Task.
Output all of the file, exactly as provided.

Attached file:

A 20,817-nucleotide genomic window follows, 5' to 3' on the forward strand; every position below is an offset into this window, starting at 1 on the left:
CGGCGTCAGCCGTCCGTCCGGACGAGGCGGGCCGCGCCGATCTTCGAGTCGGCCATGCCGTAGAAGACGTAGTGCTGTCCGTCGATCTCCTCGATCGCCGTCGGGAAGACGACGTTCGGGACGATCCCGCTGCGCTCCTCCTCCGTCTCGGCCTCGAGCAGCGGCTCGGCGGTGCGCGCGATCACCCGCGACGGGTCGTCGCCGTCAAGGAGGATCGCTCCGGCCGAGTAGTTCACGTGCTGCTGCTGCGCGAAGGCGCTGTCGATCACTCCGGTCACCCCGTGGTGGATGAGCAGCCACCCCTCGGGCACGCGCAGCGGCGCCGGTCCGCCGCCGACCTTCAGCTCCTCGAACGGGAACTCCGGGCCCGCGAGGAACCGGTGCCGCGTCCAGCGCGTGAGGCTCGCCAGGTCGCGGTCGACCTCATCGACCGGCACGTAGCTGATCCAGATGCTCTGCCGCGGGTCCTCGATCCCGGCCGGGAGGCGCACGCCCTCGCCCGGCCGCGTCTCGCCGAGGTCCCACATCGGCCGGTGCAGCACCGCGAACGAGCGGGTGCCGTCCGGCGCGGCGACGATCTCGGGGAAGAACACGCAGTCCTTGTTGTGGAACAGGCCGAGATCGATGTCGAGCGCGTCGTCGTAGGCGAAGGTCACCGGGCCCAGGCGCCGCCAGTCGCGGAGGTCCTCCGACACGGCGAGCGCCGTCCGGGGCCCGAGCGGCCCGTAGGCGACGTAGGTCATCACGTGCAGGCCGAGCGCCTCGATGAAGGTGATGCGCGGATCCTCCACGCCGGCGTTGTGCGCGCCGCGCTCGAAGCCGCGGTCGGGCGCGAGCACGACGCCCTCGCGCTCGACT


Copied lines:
A 20,817-nucleotide genomic window follows, 5' to 3' on the forward strand; every position below is an offset into this window, starting at 1 on the left:
CGGCGTCAGCCGTCCGTCCGGACGAGGCGGGCCGCGCCGATCTTCGAGTCGGCCATGCCGTAGAAGACGTAGTGCTGTCCGTCGATCTCCTCGATCGCCGTCGGGAAGACGACGTTCGGGACGATCCCGCTGCGCTCCTCCTCCGTCTCGGCCTCGAGCAGCGGCTCGGCGGTGCGCGCGATCACCCGCGACGGGTCGTCGCCGTCAAGGAGGATCGCTCCGGCCGAGTAGTTCACGTGCTGCTGCTGCGCGAAGGCGCTGTCGATCACTCCGGTCACCCCGTGGTGGATGAGCAGCCACCCCTCGGGCACGCGCAGCGGCGCCGGTCCGCCGCCGACCTTCAGCTCCTCGAACGGGAACTCCGGGCCCGCGAGGAACCGGTGCCGCGTCCAGCGCGTGAGGCTCGCCAGGTCGCGGTCGACCTCATCGACCGGCACGTAGCTGATCCAGATGCTCTGCCGCGGGTCCTCGATCCCGGCCGGGAGGCGCACGCCCTCGCCCGGCCGCGTCTCGCCGAGGTCCCACATCGGCCGGTGCAGCACCGCGAACGAGCGGGTGCCGTCCGGCGCGGCGACGATCTCGGGGAAGAACACGCAGTCCTTGTTGTGGAACAGGCCGAGATCGATGTCGAGCGCGTCGTCGTAGGCGAAGGTCACCGGGCCCAGGCGCCGCCAGTCGCGGAGGTCCTCCGACACGGCGAGCGCCGTCCGGGGCCCGAGCGGCCCGTAGGCGACGTAGGTCATCACGTGCAGGCCGAGCGCCTCGATGAAGGTGATGCGCGGATCCTCCACGCCGGCGTTGTGCGCGCCGCGCTCGAAGCCGCGGTCGGGCGCGAGCACGACGCCCTCGCGCTCGACT